An afternoon at rough trade
The first Rough Trade record store opened in 1976 at 202 Kensington Park Road, Notting Hill. It was a good year to open a record store, and a good address given the area’s association with late-’60s hippie culture, its Jamaican reggae community and its proximity to the centre of town. In 1983 the shop moved around the corner to 130 Talbot Road, where it remains today - stacked as ever with records, fanzines and a full noticeboard, with best-of lists and old photographs and posters, and staffed by people well up on the current developments in every tangent of indie music.
I first went to the shop in 1979. It was a pilgrimage. A trip to London was not complete without at least one visit, and more were needed, as this was a time when stunning releases were coming out of independent labels every week. The shop then housed a label, also called Rough Trade, that released and promoted some of the bands on the scene. Over the intervening years I’ve dropped by to get records, to play an in-store performance or two with The Go-Betweens, and to just be there and check the pulse - because Rough Trade is one of those shops that just by being in it tells you what a city is like. It provides an instant catch-up. So I visit again in late September 2007, on a Sunday afternoon, and walk out with four new releases and a four-CD compilation.
Alela Diane’s The Pirate’s Gospel is a staff recommendation. It’s a record with that particular word-of-mouth current under it that comes from people wanting to pass on something special. Diane is a Native American singer-songwriter, and this is her first album to receive a wide release. It was recorded in 2004; the first 650 copies were all handmade and packed by Diane until demand necessitated a more conventional form of manufacture. Her songs are folky, with blues and gospel touches. The songwriting is underpinned by acoustic guitar and a mesmerising voice that catches you from its first breath.
The album is a family affair, in that her father did the recording, her brother plays guitar and her eight-year-old cousin sings. The songs are in the family too, in a sense. There is displacement, a missing mother, babies, as well as the spirited fight to preserve one’s identity in a distant city and against a Christian God (or g-d, as Leonard Cohen writes in his latest book of poems). You can imagine this music coming out of a kitchen: people standing around clapping and singing, someone in a corner on guitar or piano, half heard, as the talented daughter lays down her songs about their lives. This is a very strong album, one that will figure high on the shop’s influential list of the top 100 albums of the year, and so the current shall continue.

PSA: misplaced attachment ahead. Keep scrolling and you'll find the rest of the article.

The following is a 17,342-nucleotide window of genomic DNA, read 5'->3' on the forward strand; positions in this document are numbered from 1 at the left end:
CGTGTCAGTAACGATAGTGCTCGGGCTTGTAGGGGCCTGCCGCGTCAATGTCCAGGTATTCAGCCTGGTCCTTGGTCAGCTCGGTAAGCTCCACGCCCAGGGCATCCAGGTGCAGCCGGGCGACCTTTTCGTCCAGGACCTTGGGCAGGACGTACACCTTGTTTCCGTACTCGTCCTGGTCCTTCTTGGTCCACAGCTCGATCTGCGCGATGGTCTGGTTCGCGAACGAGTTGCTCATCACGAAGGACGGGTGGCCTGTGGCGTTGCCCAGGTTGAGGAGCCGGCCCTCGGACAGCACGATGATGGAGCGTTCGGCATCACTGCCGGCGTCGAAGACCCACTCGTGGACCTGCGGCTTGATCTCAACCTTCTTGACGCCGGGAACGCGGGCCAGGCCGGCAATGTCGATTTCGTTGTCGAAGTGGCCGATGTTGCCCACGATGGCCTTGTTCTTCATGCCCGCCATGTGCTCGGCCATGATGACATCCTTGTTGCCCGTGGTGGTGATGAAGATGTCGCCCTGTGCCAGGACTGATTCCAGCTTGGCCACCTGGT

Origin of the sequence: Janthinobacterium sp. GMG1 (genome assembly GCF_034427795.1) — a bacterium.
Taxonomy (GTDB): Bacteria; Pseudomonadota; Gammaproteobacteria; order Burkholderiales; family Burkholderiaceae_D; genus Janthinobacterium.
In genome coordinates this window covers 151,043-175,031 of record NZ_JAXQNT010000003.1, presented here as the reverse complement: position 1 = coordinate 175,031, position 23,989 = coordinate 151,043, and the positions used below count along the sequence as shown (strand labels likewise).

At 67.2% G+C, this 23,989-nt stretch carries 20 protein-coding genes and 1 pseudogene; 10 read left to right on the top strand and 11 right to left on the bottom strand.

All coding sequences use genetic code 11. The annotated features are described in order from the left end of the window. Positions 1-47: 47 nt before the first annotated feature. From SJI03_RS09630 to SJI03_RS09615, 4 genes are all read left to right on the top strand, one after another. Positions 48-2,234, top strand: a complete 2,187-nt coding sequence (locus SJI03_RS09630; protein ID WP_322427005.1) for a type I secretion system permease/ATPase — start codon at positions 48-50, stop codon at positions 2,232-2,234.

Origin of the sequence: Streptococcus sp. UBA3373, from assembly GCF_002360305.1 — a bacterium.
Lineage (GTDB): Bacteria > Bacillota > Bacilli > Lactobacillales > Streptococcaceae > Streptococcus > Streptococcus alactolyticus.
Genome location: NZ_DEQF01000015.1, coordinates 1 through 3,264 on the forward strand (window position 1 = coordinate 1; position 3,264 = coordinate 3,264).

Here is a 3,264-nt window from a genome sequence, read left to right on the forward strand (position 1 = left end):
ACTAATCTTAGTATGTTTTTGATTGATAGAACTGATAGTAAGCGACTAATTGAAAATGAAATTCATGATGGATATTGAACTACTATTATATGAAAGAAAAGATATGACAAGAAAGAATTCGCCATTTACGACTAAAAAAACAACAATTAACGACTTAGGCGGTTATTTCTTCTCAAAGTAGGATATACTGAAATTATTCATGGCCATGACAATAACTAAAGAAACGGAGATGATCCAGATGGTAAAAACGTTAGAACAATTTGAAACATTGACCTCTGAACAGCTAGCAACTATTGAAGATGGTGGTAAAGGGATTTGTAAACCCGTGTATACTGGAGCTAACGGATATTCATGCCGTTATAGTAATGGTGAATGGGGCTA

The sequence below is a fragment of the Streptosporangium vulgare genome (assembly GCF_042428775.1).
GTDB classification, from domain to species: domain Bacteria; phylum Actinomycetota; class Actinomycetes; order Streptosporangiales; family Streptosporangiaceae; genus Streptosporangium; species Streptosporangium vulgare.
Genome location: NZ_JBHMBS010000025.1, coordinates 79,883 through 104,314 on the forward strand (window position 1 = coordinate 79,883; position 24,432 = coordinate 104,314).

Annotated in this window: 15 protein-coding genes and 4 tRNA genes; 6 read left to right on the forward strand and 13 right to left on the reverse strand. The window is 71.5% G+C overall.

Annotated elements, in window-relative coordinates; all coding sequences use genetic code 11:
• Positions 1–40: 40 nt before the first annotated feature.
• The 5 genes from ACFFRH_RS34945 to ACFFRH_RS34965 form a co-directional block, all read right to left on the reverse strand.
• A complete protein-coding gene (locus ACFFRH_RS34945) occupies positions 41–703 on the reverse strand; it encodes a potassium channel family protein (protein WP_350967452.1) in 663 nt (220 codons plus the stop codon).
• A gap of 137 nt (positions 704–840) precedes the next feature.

Although attributing artistic influence can be a hazardous undertaking, you can sense the work of Karen Dalton may be known to Alela Diane. Dalton, besides being of Native American descent and an accomplished guitar player, was the possessor of a startling voice, singing folk and blues (though not her own) full of pride and pain. She recorded two albums in her lifetime, It’s So Hard to Tell Who’s Going to Love You the Best (1969) and In My Own Time (1971), and was marketed - though to no great effect - as the ‘hillbilly Holiday’, due to her voice resembling Billie Holiday’s. Usually all comparisons to that singer are ridiculous; in Karen Dalton you can hear not only the similarity but also the quality.
Cotton Eyed Joe is made up of recently discovered tapes of Dalton playing in a small nightclub called The Attic, in Boulder, Colorado. The year is 1962, and 50 people sit at her feet knowing she is no run-of-the-mill folk-boom performer. “Karen Dalton was the real deal,” writes Joe Loop, who ran the club and recorded her, in the sleeve notes. The sound quality is surprisingly high as Dalton runs through two CDs’ worth of material. The starkness of the recordings, and the bare plucking of the 12-string guitar and banjo, mark this album as one for devotees. Dalton’s two official recordings are a gentler introduction. But it’s all here: excellent versions of ‘It Hurts Me Too’ and ‘Katie Cruel’, her repertoire and style in place years before she hit the studio.